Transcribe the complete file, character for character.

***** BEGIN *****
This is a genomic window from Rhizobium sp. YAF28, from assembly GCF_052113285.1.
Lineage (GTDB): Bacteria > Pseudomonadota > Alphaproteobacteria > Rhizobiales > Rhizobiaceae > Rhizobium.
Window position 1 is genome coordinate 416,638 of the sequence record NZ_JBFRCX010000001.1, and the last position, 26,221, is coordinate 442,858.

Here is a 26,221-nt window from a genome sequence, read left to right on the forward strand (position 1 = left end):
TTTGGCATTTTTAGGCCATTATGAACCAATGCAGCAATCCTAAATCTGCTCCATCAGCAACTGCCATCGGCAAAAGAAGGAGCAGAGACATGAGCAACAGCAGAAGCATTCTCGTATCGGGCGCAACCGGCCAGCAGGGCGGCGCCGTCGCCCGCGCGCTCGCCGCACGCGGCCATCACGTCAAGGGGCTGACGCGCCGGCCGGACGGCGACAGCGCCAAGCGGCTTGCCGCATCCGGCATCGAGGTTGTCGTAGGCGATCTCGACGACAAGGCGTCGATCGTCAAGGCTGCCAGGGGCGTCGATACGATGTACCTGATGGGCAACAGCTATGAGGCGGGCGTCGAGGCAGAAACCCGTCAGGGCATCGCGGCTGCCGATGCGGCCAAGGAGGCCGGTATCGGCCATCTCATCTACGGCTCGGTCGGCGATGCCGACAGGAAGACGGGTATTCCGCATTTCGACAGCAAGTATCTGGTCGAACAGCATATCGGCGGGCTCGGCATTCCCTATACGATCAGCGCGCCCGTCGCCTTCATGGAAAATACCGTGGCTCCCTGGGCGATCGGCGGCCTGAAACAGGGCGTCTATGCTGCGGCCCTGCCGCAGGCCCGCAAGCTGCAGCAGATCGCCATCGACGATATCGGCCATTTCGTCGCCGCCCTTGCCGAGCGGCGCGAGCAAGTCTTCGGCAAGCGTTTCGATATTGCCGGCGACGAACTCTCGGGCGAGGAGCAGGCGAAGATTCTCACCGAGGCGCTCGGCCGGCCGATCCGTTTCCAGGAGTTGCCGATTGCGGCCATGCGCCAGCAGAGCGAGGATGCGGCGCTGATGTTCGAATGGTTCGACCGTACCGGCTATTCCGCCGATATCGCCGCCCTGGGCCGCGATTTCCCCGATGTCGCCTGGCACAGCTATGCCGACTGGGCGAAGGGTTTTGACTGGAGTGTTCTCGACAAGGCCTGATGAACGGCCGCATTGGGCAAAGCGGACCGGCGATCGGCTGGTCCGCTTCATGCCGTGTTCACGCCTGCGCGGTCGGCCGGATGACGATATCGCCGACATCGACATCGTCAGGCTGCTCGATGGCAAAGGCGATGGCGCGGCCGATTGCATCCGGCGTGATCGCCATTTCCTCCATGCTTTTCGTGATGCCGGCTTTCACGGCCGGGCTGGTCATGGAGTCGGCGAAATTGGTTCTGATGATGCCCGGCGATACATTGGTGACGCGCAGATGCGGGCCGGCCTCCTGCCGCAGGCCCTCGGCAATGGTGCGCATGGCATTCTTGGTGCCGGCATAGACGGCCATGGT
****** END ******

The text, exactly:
This is a genomic window from Rhizobium sp. YAF28, from assembly GCF_052113285.1.
Lineage (GTDB): Bacteria > Pseudomonadota > Alphaproteobacteria > Rhizobiales > Rhizobiaceae > Rhizobium.
Window position 1 is genome coordinate 416,638 of the sequence record NZ_JBFRCX010000001.1, and the last position, 26,221, is coordinate 442,858.

Here is a 26,221-nt window from a genome sequence, read left to right on the forward strand (position 1 = left end):
TTTGGCATTTTTAGGCCATTATGAACCAATGCAGCAATCCTAAATCTGCTCCATCAGCAACTGCCATCGGCAAAAGAAGGAGCAGAGACATGAGCAACAGCAGAAGCATTCTCGTATCGGGCGCAACCGGCCAGCAGGGCGGCGCCGTCGCCCGCGCGCTCGCCGCACGCGGCCATCACGTCAAGGGGCTGACGCGCCGGCCGGACGGCGACAGCGCCAAGCGGCTTGCCGCATCCGGCATCGAGGTTGTCGTAGGCGATCTCGACGACAAGGCGTCGATCGTCAAGGCTGCCAGGGGCGTCGATACGATGTACCTGATGGGCAACAGCTATGAGGCGGGCGTCGAGGCAGAAACCCGTCAGGGCATCGCGGCTGCCGATGCGGCCAAGGAGGCCGGTATCGGCCATCTCATCTACGGCTCGGTCGGCGATGCCGACAGGAAGACGGGTATTCCGCATTTCGACAGCAAGTATCTGGTCGAACAGCATATCGGCGGGCTCGGCATTCCCTATACGATCAGCGCGCCCGTCGCCTTCATGGAAAATACCGTGGCTCCCTGGGCGATCGGCGGCCTGAAACAGGGCGTCTATGCTGCGGCCCTGCCGCAGGCCCGCAAGCTGCAGCAGATCGCCATCGACGATATCGGCCATTTCGTCGCCGCCCTTGCCGAGCGGCGCGAGCAAGTCTTCGGCAAGCGTTTCGATATTGCCGGCGACGAACTCTCGGGCGAGGAGCAGGCGAAGATTCTCACCGAGGCGCTCGGCCGGCCGATCCGTTTCCAGGAGTTGCCGATTGCGGCCATGCGCCAGCAGAGCGAGGATGCGGCGCTGATGTTCGAATGGTTCGACCGTACCGGCTATTCCGCCGATATCGCCGCCCTGGGCCGCGATTTCCCCGATGTCGCCTGGCACAGCTATGCCGACTGGGCGAAGGGTTTTGACTGGAGTGTTCTCGACAAGGCCTGATGAACGGCCGCATTGGGCAAAGCGGACCGGCGATCGGCTGGTCCGCTTCATGCCGTGTTCACGCCTGCGCGGTCGGCCGGATGACGATATCGCCGACATCGACATCGTCAGGCTGCTCGATGGCAAAGGCGATGGCGCGGCCGATTGCATCCGGCGTGATCGCCATTTCCTCCATGCTTTTCGTGATGCCGGCTTTCACGGCCGGGCTGGTCATGGAGTCGGCGAAATTGGTTCTGATGATGCCCGGCGATACATTGGTGACGCGCAGATGCGGGCCGGCCTCCTGCCGCAGGCCCTCGGCAATGGTGCGCATGGCATTCTTGGTGCCGGCATAGACGGCCATGGT